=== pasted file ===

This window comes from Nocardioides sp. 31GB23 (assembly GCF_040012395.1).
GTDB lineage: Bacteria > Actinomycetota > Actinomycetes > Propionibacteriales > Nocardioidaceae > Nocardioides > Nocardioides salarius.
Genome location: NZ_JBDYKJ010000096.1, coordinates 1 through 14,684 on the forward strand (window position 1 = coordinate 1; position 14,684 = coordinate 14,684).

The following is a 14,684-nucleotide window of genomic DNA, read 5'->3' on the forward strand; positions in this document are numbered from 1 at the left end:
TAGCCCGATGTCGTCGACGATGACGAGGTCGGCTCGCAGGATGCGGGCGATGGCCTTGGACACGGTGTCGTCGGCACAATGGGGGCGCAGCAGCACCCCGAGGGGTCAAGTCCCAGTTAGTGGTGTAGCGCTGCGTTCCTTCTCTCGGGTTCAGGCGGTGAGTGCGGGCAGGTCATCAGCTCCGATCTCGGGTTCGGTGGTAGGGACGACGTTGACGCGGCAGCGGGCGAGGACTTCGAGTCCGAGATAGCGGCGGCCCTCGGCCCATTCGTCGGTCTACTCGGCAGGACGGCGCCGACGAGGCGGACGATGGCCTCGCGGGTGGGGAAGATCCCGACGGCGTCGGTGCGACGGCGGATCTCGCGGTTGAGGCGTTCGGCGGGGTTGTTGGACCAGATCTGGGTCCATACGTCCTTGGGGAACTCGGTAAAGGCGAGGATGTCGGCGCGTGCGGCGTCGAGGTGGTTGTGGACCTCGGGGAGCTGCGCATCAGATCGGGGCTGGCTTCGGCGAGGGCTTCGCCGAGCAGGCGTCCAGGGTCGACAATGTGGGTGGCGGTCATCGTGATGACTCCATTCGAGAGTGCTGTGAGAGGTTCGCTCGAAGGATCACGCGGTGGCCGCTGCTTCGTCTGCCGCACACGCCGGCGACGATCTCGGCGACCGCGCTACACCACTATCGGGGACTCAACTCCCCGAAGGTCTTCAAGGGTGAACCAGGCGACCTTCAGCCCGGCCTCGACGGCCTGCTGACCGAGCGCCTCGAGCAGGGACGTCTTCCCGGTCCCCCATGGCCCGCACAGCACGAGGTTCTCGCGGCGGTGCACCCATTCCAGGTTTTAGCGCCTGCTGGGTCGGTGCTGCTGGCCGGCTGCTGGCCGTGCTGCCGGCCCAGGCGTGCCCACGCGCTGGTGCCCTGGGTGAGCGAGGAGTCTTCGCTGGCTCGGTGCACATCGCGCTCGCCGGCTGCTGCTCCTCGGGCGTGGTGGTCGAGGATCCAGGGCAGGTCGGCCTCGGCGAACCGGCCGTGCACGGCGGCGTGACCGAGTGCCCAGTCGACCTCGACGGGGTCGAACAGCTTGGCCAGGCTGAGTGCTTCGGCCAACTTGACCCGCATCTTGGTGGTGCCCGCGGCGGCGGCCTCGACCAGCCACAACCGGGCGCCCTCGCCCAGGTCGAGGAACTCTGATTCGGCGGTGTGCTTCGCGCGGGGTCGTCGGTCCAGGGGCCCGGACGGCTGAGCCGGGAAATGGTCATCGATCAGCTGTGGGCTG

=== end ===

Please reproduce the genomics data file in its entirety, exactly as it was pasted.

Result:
This window comes from Nocardioides sp. 31GB23 (assembly GCF_040012395.1).
GTDB lineage: Bacteria > Actinomycetota > Actinomycetes > Propionibacteriales > Nocardioidaceae > Nocardioides > Nocardioides salarius.
Genome location: NZ_JBDYKJ010000096.1, coordinates 1 through 14,684 on the forward strand (window position 1 = coordinate 1; position 14,684 = coordinate 14,684).

The following is a 14,684-nucleotide window of genomic DNA, read 5'->3' on the forward strand; positions in this document are numbered from 1 at the left end:
TAGCCCGATGTCGTCGACGATGACGAGGTCGGCTCGCAGGATGCGGGCGATGGCCTTGGACACGGTGTCGTCGGCACAATGGGGGCGCAGCAGCACCCCGAGGGGTCAAGTCCCAGTTAGTGGTGTAGCGCTGCGTTCCTTCTCTCGGGTTCAGGCGGTGAGTGCGGGCAGGTCATCAGCTCCGATCTCGGGTTCGGTGGTAGGGACGACGTTGACGCGGCAGCGGGCGAGGACTTCGAGTCCGAGATAGCGGCGGCCCTCGGCCCATTCGTCGGTCTACTCGGCAGGACGGCGCCGACGAGGCGGACGATGGCCTCGCGGGTGGGGAAGATCCCGACGGCGTCGGTGCGACGGCGGATCTCGCGGTTGAGGCGTTCGGCGGGGTTGTTGGACCAGATCTGGGTCCATACGTCCTTGGGGAACTCGGTAAAGGCGAGGATGTCGGCGCGTGCGGCGTCGAGGTGGTTGTGGACCTCGGGGAGCTGCGCATCAGATCGGGGCTGGCTTCGGCGAGGGCTTCGCCGAGCAGGCGTCCAGGGTCGACAATGTGGGTGGCGGTCATCGTGATGACTCCATTCGAGAGTGCTGTGAGAGGTTCGCTCGAAGGATCACGCGGTGGCCGCTGCTTCGTCTGCCGCACACGCCGGCGACGATCTCGGCGACCGCGCTACACCACTATCGGGGACTCAACTCCCCGAAGGTCTTCAAGGGTGAACCAGGCGACCTTCAGCCCGGCCTCGACGGCCTGCTGACCGAGCGCCTCGAGCAGGGACGTCTTCCCGGTCCCCCATGGCCCGCACAGCACGAGGTTCTCGCGGCGGTGCACCCATTCCAGGTTTTAGCGCCTGCTGGGTCGGTGCTGCTGGCCGGCTGCTGGCCGTGCTGCCGGCCCAGGCGTGCCCACGCGCTGGTGCCCTGGGTGAGCGAGGAGTCTTCGCTGGCTCGGTGCACATCGCGCTCGCCGGCTGCTGCTCCTCGGGCGTGGTGGTCGAGGATCCAGGGCAGGTCGGCCTCGGCGAACCGGCCGTGCACGGCGGCGTGACCGAGTGCCCAGTCGACCTCGACGGGGTCGAACAGCTTGGCCAGGCTGAGTGCTTCGGCCAACTTGACCCGCATCTTGGTGGTGCCCGCGGCGGCGGCCTCGACCAGCCACAACCGGGCGCCCTCGCCCAGGTCGAGGAACTCTGATTCGGCGGTGTGCTTCGCGCGGGGTCGTCGGTCCAGGGGCCCGGACGGCTGAGCCGGGAAATGGTCATCGATCAGCTGTGGGCTG